[Photo taken on June 18th, 2015 while walking to the subway from IKEA]
It’s been two weeks since my last post(I haven’t sat down to write in a while) but I finally found time to write about a few cultural differences I’ve noticed while being here in Shanghai, China. Here are the main ones:
People are genuinely kind
For the most part, Chinese people in Shanghai tend to be kind. They smile at you, they laugh, and they help you when you ask for it. I haven’t had any issues yet(fingers crossed) but I don’t expect to either.
Chinese people are very superstitious
Often you will hear fireworks go off randomly around the city. Anytime a new store is opened, they shoot off fireworks to scare away the ghosts. The color gold is used to also scare away ghosts and “protect” certain buildings and stores. Also, the number 4 is unlucky because it is a homonym for the word death meaning it is the same word, but in a different tones in Mandarin and some other dialects of Chinese.
Spitting in public is socially acceptable
In public, common to hear people gathering up all the saliva and mucus in their mouth and then yucking it onto the street. It may be disgusting to hear and see but it’s most likely due to the air pollution that they have to eliminate all that gross stuff from their system. I
Men grow out their pinky nails to pick ear wax
I wish I had a picture to show for this but yes, some men will have long fingernails on their pinkies with the specific purpose of cleaning the earwax from their ears.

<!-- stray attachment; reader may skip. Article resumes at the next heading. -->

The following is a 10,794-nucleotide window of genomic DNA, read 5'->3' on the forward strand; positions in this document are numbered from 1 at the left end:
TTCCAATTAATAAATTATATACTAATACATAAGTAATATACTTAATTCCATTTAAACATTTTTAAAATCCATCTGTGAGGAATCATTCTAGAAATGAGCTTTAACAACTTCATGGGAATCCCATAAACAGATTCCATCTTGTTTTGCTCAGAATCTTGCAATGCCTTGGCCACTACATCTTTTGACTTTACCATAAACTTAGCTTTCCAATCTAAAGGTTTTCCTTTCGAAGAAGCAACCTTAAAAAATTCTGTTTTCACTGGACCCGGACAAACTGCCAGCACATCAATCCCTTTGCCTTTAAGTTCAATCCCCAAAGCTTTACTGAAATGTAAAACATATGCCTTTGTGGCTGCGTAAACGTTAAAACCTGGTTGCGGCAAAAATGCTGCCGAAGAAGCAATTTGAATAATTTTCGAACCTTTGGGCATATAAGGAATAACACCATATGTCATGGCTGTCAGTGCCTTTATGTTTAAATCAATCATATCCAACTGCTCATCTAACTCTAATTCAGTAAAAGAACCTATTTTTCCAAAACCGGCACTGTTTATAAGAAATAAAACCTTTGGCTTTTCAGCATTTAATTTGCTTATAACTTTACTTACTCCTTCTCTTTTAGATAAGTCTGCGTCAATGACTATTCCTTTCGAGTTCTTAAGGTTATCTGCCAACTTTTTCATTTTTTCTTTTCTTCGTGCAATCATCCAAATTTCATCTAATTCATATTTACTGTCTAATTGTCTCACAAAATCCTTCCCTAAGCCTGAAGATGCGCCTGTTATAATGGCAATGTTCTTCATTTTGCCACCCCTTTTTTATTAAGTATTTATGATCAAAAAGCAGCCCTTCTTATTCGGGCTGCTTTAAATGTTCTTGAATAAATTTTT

“scooterpooling” and “bikepooling” is common
Almost anywhere I go in Shanghai, I always see multiple people on scooters and bicycles. I carefully observed scooters and bikes when I’m walking and it seems as though almost all are built to hold at least two people. I personally think it’s awesome! They’re saving electricity(most scooters are electric) or just sharing a ride! I wish my bike back home had a seat on the back for someone- I’d give friends rides more often! I don’t have a picture I took but here’s one I found on Google Images so you get the idea:
Well, hope you enjoyed the short post with a few observations about cultural differences in Shanghai! Next week, I will write about what my experience has been like teaching English! Zàijiàn!